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Cool, but what are they again?

August 05, 2004

Is it a lamp or a bench? Or maybe a big-honking plastic golf club? Designer Ross Lovegrove's bench-lamp looks like all three. Dubbed the BdLove Lamp, it was originally designed as a series of works for public spaces. The plastic bench, which comfortably seats two, features a tall, needle-shaped light that is bound to be a conversation piece for any backyard. Priced at $1,874, it is available in beige, white, green and blue. It comes with a one-year warranty on the fixture. Bring your own filling: either sand or water.

Available at www.themag azine.info, or (510) 549-2282.

Chris Erskine

What would Martha do? Buy stuff

WHEN Martha Stewart emerged from the courtroom after being sentenced for lying about a stock sale, she pointedly (some would say desperately) urged supporters to keep buying her products. Her catalog's annual summer sale, running through Aug. 31, could pull in even the most reluctant of shoppers. The sale offers discounts of up to 70% on more than 400 household items, including pole rattan dining sets ($449 to $519), Lloyd/Flanders woven furniture ($279 to $799), cotton matelasse bedding ($29 to $269), monogrammed glass barware ($29 to $39) and zinc-coated galvanized steel planters ($29-$49). The sale also features cooking appliances, tableware, crafts, holiday decorations and other ... good things. Items are available exclusively through the mail-order catalog, accessible via www.mar tha stewart.com, or by calling (800) 950-7130. The catalog is scheduled to cease publication at the end of the year.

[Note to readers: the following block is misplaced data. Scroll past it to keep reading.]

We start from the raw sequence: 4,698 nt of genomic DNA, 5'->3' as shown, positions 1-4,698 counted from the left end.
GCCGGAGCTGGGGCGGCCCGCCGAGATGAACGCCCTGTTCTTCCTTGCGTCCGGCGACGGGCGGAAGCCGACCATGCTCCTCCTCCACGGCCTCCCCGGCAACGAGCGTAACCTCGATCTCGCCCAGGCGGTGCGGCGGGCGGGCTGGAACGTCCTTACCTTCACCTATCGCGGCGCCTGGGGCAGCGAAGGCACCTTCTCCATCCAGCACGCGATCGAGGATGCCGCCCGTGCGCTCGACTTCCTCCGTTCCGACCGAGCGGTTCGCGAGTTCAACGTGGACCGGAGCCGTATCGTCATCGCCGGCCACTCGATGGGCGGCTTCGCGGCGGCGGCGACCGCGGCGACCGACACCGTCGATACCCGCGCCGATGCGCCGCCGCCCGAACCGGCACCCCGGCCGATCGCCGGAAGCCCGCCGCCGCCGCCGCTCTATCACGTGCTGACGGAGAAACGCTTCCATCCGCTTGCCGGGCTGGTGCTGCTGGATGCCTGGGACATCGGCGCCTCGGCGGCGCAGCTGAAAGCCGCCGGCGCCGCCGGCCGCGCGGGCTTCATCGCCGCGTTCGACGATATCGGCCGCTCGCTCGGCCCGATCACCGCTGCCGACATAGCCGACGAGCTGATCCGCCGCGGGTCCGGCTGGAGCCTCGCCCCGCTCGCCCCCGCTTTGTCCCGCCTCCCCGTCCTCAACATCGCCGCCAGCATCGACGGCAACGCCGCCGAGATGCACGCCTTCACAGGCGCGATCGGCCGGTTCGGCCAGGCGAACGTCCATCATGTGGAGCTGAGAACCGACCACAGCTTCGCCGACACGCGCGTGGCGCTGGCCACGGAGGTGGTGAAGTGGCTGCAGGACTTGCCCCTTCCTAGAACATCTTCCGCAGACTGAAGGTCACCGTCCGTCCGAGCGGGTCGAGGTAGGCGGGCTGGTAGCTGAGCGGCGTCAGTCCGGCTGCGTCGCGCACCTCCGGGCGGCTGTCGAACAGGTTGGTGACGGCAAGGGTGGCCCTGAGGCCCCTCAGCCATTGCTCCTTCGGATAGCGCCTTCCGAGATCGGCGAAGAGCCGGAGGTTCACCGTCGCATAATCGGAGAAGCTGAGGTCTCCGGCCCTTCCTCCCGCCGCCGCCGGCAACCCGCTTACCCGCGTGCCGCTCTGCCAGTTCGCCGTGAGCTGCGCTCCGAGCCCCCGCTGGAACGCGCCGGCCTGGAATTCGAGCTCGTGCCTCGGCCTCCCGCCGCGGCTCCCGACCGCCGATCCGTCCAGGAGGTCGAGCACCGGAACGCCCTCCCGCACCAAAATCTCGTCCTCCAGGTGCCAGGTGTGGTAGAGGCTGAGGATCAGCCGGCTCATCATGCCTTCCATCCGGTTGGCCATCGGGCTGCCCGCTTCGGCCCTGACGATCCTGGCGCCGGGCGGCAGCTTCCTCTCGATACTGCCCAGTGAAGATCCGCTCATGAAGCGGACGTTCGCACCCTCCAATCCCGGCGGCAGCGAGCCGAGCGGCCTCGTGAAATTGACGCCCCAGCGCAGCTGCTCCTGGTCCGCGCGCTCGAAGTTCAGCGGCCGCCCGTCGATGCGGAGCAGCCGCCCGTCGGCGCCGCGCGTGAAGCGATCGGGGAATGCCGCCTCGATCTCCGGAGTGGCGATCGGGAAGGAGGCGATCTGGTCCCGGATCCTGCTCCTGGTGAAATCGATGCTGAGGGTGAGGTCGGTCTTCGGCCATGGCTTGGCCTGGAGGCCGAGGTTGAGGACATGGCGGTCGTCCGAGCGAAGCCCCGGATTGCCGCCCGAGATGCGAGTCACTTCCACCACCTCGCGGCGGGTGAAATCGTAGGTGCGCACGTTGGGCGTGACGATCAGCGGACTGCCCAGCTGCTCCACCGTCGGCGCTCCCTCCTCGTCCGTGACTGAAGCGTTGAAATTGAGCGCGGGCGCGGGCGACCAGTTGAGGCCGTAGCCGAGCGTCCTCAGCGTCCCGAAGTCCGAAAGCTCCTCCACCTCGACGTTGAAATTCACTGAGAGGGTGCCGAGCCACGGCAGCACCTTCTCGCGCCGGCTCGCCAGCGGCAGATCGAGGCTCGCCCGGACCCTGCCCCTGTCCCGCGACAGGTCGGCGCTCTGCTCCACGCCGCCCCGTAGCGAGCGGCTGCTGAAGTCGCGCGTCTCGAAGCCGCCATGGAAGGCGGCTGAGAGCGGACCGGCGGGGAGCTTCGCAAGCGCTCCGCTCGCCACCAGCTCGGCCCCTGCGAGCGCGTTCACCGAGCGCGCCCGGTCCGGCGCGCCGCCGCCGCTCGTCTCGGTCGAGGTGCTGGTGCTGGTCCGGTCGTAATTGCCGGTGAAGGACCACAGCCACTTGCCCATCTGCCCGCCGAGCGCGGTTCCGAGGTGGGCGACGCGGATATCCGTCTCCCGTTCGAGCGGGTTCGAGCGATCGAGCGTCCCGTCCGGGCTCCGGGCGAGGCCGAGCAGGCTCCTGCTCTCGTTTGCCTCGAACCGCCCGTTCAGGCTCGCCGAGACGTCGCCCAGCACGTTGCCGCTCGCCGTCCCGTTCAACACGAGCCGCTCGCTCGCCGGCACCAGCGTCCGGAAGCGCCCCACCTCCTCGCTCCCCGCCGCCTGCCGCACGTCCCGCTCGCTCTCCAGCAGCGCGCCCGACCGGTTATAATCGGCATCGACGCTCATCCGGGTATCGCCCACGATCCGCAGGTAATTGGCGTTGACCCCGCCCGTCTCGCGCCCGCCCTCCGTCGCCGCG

Lisa Boone

Show those varmints who's boss

GARDENERS are always on the lookout for ways to shoo away deer, raccoons and other critters before the animals can decimate a garden. Poisons and traps are an option, but most people prefer something a little less Kevorkian.

The Scarecrow motion-activated sprinkler by Contech may be an answer. The sprinkler, which hooks up to a garden hose, is powered by a single 9-volt battery and features the sort of sensor used on security lights. When it detects an animal, a valve in the sprinkler opens and fires a three-second burst of water at the intruder. The combination of noise, movement and douse of water sends the trespasser scampering away. In tests, we found it simple to assemble and install -- about 10 minutes in all. Best of all, the basil and lettuce remain untouched.

Contech, $49.44, (800) 767-8658, www.scatmat.com.

Chris Erskine

Get a grip and pull a weed

Weeding is as much fun as door-to-door sales. Success takes time, persistence and an ability to deal with stubbornness. It also means a lot of time spent on your knees. Now, Fiskars, a company known for its innovative scissors, pruners and trimmers, makes some of the aggravation of clearing lawns and gardens disappear with the UpRoot, which enables you to work upright. Simply position the device over the center of the weed, step on the pedal to push it to the ground, and pull the handle toward you, which closes the blades on the offending root and lifts out the entire weed. Moist soil offers the best results.

As satisfying as it is to use, the UpRoot would be even better if Fiskars had designed the rounded plastic handgrip to be more squishy and ergonomic. Also, those who stand taller than average will find the UpRoot a bit on the short side.

Priced at $29.99, it is available at garden centers or at www.fiskars.com.

David A. Keeps

Skeeter schedule

Summer means barbecues, picnics, time by the pool and mosquitoes. Once mostly a nuisance, mosquitoes are a significant health threat. Last month, two deaths were tied to the West Nile virus, the first fatalities in the state linked to the mosquito-borne disease.

In response to rising concerns, the Weather Channel and American Biophysics Corp. are offering a mosquito activity forecast at www .weather.com/homeandgarden. The user simply enters a ZIP Code, and receives a report on the level of mosquito activity, hour by hour. To calculate the information, the site uses weather conditions such as temperature, rainfall patterns, wind and humidity.

-- Tim Sanchez

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